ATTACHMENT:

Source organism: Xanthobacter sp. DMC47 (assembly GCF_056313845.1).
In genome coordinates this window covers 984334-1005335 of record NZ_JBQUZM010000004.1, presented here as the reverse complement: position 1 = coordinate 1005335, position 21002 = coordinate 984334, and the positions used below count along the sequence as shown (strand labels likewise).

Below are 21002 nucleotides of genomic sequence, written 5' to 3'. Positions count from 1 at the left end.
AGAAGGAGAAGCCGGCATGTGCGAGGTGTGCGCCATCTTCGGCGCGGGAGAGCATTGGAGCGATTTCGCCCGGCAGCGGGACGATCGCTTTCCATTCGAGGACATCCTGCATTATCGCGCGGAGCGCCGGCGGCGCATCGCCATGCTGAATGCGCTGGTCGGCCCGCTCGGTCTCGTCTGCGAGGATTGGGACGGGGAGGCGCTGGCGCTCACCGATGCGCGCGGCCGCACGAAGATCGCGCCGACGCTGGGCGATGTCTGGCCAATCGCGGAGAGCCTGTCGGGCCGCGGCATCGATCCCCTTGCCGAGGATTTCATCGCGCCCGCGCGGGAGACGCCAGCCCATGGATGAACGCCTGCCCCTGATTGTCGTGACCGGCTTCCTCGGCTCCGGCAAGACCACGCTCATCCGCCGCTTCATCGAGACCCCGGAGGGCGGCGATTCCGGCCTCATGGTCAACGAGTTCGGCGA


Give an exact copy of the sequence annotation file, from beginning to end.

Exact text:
Source organism: Xanthobacter sp. DMC47 (assembly GCF_056313845.1).
In genome coordinates this window covers 984334-1005335 of record NZ_JBQUZM010000004.1, presented here as the reverse complement: position 1 = coordinate 1005335, position 21002 = coordinate 984334, and the positions used below count along the sequence as shown (strand labels likewise).

Below are 21002 nucleotides of genomic sequence, written 5' to 3'. Positions count from 1 at the left end.
AGAAGGAGAAGCCGGCATGTGCGAGGTGTGCGCCATCTTCGGCGCGGGAGAGCATTGGAGCGATTTCGCCCGGCAGCGGGACGATCGCTTTCCATTCGAGGACATCCTGCATTATCGCGCGGAGCGCCGGCGGCGCATCGCCATGCTGAATGCGCTGGTCGGCCCGCTCGGTCTCGTCTGCGAGGATTGGGACGGGGAGGCGCTGGCGCTCACCGATGCGCGCGGCCGCACGAAGATCGCGCCGACGCTGGGCGATGTCTGGCCAATCGCGGAGAGCCTGTCGGGCCGCGGCATCGATCCCCTTGCCGAGGATTTCATCGCGCCCGCGCGGGAGACGCCAGCCCATGGATGAACGCCTGCCCCTGATTGTCGTGACCGGCTTCCTCGGCTCCGGCAAGACCACGCTCATCCGCCGCTTCATCGAGACCCCGGAGGGCGGCGATTCCGGCCTCATGGTCAACGAGTTCGGCGA